Narcissus“Oh give thanks to the Lord; call upon his name; make known his deeds among the peoples! Sing to him, sing praises to him; tell of all his wondrous works!” 1 Chron. 16:8,9 (ESV)

Chapter         (ESV)

Audio              (4:57)

In Greek mythology, Narcissus was a very handsome hunter who spurned all those who sought his love. Nemesis, the goddess of revenge, caused Narcissus to fall in love with his reflected image in a pool of water. Without realizing it was only a reflection of himself, Narcissus was so captivated by the image that he couldn’t leave the pool and consequently died.

While most of us are able to avoid becoming fully narcissistic, we each struggle with some degree with self-centeredness. Physicians are not immune to this struggle. Everywhere we go, we are treated with respect, our opinions are sought, and orders obeyed. It’s hard not to get “hung up” on yourself to some degree after experiencing patient worship through the day.

Self-centeredness can also manifest itself simply through a self-focus. Our thoughts can consist solely of matters relating to us. We think about our day, our yesterday, our tomorrow. We can ponder our struggles, our weaknesses, or revel in our strengths. Regardless, our thoughts in one way or another are centered on ourselves. Instead of thinking of others and being aware of our surroundings, we can become trapped into a pattern of what I would term self-thinking.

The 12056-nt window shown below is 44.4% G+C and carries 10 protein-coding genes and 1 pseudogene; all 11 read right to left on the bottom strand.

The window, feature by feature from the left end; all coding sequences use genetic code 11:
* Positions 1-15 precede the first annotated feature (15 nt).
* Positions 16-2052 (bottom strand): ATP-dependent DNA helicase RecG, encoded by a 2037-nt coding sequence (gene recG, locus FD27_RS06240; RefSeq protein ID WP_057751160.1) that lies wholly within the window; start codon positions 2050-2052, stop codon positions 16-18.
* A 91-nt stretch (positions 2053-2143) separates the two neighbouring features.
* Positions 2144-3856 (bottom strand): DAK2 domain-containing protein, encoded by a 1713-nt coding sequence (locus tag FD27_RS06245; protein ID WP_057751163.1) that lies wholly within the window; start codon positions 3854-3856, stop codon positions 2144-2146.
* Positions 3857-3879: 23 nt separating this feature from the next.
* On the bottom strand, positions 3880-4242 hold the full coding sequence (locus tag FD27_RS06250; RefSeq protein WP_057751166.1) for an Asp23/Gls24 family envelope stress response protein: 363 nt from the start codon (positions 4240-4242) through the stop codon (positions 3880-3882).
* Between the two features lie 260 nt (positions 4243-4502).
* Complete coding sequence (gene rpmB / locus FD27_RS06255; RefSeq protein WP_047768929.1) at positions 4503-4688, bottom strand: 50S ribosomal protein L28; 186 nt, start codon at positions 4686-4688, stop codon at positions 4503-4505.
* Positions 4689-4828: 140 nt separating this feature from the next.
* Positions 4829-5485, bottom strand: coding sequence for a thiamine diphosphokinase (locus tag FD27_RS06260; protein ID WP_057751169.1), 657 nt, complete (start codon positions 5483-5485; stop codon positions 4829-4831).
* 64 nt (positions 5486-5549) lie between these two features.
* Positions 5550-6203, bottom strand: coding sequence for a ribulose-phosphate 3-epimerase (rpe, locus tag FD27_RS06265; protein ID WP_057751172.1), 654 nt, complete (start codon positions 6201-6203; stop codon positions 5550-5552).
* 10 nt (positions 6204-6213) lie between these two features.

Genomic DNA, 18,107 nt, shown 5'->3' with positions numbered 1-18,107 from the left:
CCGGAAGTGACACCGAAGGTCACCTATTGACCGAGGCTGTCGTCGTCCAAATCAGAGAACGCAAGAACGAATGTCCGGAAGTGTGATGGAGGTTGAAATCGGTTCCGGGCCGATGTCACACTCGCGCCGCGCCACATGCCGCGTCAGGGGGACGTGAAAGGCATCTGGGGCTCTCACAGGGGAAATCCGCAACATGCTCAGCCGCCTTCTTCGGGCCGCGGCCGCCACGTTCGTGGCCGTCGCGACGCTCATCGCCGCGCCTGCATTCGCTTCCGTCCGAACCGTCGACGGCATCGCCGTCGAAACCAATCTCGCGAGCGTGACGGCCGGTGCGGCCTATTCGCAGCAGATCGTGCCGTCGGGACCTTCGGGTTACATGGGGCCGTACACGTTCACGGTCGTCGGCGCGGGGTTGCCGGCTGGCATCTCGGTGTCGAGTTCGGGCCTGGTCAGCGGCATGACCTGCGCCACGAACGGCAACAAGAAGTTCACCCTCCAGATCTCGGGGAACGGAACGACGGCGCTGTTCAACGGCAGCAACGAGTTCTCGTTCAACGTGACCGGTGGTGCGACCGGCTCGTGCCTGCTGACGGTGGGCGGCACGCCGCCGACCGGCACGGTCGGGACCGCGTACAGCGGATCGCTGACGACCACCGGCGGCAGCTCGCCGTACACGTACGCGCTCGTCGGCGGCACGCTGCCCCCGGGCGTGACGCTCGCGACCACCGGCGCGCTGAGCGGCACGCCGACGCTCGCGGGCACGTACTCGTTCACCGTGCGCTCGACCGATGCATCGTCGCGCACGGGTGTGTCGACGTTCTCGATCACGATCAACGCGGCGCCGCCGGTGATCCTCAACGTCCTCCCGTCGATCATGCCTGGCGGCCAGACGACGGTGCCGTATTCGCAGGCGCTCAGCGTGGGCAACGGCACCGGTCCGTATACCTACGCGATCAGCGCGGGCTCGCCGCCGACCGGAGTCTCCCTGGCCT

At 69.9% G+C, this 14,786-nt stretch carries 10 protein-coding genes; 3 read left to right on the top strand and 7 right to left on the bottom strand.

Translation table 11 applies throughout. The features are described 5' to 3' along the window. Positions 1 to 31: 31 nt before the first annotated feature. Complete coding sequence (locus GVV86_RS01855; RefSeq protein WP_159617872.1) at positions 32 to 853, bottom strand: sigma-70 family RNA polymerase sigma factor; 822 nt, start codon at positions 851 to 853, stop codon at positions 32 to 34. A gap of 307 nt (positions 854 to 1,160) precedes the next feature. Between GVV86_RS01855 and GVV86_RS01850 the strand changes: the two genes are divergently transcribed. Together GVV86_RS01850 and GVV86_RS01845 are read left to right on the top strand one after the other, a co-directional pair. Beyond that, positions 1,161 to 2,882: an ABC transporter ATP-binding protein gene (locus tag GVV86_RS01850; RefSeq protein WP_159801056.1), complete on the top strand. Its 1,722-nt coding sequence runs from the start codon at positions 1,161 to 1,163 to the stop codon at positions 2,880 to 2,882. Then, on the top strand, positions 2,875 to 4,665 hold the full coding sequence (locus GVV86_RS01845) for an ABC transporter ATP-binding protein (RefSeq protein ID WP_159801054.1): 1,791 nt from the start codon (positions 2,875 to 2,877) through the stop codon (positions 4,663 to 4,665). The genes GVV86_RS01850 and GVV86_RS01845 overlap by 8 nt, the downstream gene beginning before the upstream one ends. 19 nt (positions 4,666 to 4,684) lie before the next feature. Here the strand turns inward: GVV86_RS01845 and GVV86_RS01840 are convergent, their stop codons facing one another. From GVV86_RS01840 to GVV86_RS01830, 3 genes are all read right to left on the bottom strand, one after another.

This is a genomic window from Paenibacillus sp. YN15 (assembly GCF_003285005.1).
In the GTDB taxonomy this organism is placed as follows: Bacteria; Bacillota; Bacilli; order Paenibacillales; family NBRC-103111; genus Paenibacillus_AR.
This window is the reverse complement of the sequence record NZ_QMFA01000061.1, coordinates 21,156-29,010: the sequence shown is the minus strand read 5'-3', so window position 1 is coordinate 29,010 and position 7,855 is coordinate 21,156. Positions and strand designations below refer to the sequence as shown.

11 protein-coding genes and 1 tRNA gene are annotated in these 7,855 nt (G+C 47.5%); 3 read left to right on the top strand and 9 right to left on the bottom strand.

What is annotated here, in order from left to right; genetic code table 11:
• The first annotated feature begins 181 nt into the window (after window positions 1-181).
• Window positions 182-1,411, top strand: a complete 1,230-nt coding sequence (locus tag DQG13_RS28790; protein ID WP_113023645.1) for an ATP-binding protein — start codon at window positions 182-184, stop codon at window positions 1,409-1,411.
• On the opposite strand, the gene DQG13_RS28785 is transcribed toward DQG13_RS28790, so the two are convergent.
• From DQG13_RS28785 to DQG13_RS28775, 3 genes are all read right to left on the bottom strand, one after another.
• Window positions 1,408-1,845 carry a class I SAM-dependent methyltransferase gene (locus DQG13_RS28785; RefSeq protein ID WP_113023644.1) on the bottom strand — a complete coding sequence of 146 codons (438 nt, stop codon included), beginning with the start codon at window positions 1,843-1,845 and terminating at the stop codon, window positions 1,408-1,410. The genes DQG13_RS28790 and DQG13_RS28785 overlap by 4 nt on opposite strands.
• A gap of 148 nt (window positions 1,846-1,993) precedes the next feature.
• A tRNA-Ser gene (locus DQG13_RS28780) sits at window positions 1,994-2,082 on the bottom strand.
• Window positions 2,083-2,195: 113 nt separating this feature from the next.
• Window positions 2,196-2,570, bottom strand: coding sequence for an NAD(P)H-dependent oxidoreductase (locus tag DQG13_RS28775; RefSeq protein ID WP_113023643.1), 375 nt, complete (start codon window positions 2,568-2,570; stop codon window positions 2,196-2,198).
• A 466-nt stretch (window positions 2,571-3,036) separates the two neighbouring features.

One of the best antidotes for self-centeredness or recurrent self-thinking is thankfulness. I’ve found that when my thought patterns are becoming more self-focused, I can break through it by moving into an attitude of thankfulness.

The context of these verses is the placement of the Ark of the Covenant into a tent that David had prepared for it. During that ceremony, David expresses his thankfulness to the Lord for all that the Lord has done for him.

Like David, there is much that we should be thankful for. We should be thankful for our ability to practice medicine and have a meaningful impact in the lives of our patients. We should be thankful for the many blessings, both material and non-material that the practice of medicine brings to us. From there, we can look around us and give thanks for things great and small as we go through our day.

Prayer: Lord thank you for ALL that you have given me! Amen

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